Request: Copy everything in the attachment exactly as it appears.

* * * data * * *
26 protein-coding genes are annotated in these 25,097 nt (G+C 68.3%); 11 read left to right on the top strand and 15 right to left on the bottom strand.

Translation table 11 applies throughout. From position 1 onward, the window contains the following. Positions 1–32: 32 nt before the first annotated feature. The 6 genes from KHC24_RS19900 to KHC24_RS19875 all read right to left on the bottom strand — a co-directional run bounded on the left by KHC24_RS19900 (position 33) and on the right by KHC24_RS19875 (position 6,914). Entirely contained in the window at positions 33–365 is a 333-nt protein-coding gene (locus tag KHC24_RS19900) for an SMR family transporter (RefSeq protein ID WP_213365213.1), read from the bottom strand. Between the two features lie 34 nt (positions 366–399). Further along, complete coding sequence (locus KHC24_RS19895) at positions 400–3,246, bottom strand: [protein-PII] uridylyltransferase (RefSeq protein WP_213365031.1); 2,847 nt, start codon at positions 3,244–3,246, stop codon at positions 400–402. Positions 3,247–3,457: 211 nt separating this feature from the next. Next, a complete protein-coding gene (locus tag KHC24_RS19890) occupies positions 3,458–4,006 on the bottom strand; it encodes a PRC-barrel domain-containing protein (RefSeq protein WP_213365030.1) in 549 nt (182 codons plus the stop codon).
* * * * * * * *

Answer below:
26 protein-coding genes are annotated in these 25,097 nt (G+C 68.3%); 11 read left to right on the top strand and 15 right to left on the bottom strand.

Translation table 11 applies throughout. From position 1 onward, the window contains the following. Positions 1–32: 32 nt before the first annotated feature. The 6 genes from KHC24_RS19900 to KHC24_RS19875 all read right to left on the bottom strand — a co-directional run bounded on the left by KHC24_RS19900 (position 33) and on the right by KHC24_RS19875 (position 6,914). Entirely contained in the window at positions 33–365 is a 333-nt protein-coding gene (locus tag KHC24_RS19900) for an SMR family transporter (RefSeq protein ID WP_213365213.1), read from the bottom strand. Between the two features lie 34 nt (positions 366–399). Further along, complete coding sequence (locus KHC24_RS19895) at positions 400–3,246, bottom strand: [protein-PII] uridylyltransferase (RefSeq protein WP_213365031.1); 2,847 nt, start codon at positions 3,244–3,246, stop codon at positions 400–402. Positions 3,247–3,457: 211 nt separating this feature from the next. Next, a complete protein-coding gene (locus tag KHC24_RS19890) occupies positions 3,458–4,006 on the bottom strand; it encodes a PRC-barrel domain-containing protein (RefSeq protein WP_213365030.1) in 549 nt (182 codons plus the stop codon).